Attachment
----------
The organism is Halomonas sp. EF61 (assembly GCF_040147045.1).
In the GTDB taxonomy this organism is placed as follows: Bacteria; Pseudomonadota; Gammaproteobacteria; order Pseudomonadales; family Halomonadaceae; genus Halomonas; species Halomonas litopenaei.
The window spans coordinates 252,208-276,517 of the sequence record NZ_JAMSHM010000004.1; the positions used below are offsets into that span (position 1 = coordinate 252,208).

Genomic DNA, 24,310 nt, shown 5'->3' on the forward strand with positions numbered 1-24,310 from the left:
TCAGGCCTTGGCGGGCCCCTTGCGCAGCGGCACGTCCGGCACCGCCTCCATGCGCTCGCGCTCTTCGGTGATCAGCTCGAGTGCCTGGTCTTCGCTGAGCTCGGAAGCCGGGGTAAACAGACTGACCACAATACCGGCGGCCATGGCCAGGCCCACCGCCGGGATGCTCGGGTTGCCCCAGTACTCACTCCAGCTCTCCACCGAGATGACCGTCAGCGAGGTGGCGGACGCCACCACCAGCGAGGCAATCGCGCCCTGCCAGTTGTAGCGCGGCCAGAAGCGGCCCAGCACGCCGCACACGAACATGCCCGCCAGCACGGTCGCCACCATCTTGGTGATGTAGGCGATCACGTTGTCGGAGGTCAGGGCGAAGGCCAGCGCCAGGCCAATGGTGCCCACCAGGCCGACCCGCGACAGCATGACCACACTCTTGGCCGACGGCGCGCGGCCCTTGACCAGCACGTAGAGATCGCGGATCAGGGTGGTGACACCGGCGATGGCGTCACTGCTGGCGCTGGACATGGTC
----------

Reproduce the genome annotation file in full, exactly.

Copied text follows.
The organism is Halomonas sp. EF61 (assembly GCF_040147045.1).
In the GTDB taxonomy this organism is placed as follows: Bacteria; Pseudomonadota; Gammaproteobacteria; order Pseudomonadales; family Halomonadaceae; genus Halomonas; species Halomonas litopenaei.
The window spans coordinates 252,208-276,517 of the sequence record NZ_JAMSHM010000004.1; the positions used below are offsets into that span (position 1 = coordinate 252,208).

Genomic DNA, 24,310 nt, shown 5'->3' on the forward strand with positions numbered 1-24,310 from the left:
TCAGGCCTTGGCGGGCCCCTTGCGCAGCGGCACGTCCGGCACCGCCTCCATGCGCTCGCGCTCTTCGGTGATCAGCTCGAGTGCCTGGTCTTCGCTGAGCTCGGAAGCCGGGGTAAACAGACTGACCACAATACCGGCGGCCATGGCCAGGCCCACCGCCGGGATGCTCGGGTTGCCCCAGTACTCACTCCAGCTCTCCACCGAGATGACCGTCAGCGAGGTGGCGGACGCCACCACCAGCGAGGCAATCGCGCCCTGCCAGTTGTAGCGCGGCCAGAAGCGGCCCAGCACGCCGCACACGAACATGCCCGCCAGCACGGTCGCCACCATCTTGGTGATGTAGGCGATCACGTTGTCGGAGGTCAGGGCGAAGGCCAGCGCCAGGCCAATGGTGCCCACCAGGCCGACCCGCGACAGCATGACCACACTCTTGGCCGACGGCGCGCGGCCCTTGACCAGCACGTAGAGATCGCGGATCAGGGTGGTGACACCGGCGATGGCGTCACTGCTGGCGCTGGACATGGTC